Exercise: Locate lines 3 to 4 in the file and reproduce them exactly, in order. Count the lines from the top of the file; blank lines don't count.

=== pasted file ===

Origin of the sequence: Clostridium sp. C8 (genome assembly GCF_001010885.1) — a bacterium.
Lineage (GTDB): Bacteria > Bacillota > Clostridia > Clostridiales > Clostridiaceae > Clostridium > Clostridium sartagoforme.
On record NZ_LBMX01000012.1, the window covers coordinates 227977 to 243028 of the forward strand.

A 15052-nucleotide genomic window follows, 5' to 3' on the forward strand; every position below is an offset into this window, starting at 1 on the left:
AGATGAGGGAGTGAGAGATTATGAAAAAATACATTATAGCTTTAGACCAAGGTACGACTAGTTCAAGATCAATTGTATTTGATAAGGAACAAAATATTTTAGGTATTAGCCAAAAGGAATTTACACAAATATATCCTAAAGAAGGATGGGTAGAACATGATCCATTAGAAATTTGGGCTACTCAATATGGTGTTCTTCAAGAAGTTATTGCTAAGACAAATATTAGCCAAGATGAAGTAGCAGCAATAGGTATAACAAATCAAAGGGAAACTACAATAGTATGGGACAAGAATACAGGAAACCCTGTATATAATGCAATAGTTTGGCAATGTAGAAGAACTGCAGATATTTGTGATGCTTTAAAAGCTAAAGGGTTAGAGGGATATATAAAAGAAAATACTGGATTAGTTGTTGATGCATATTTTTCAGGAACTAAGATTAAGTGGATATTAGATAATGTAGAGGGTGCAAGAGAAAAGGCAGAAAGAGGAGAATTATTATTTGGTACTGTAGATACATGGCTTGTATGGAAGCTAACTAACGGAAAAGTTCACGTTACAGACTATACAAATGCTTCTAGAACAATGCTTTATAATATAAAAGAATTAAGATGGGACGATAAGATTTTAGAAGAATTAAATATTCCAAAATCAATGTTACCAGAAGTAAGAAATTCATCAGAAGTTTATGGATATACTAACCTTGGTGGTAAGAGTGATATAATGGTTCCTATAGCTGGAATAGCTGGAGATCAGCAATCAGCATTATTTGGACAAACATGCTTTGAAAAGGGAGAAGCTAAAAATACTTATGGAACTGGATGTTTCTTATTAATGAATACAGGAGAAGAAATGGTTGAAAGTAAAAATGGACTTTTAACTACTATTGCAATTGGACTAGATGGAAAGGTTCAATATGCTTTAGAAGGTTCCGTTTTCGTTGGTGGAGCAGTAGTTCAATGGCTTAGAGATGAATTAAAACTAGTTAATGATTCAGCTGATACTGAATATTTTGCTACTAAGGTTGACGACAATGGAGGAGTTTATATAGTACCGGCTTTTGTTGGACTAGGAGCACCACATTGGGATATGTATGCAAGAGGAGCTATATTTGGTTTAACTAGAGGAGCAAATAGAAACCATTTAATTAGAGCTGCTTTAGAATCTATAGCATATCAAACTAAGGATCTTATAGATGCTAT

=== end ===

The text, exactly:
On record NZ_LBMX01000012.1, the window covers coordinates 227977 to 243028 of the forward strand.

A 15052-nucleotide genomic window follows, 5' to 3' on the forward strand; every position below is an offset into this window, starting at 1 on the left: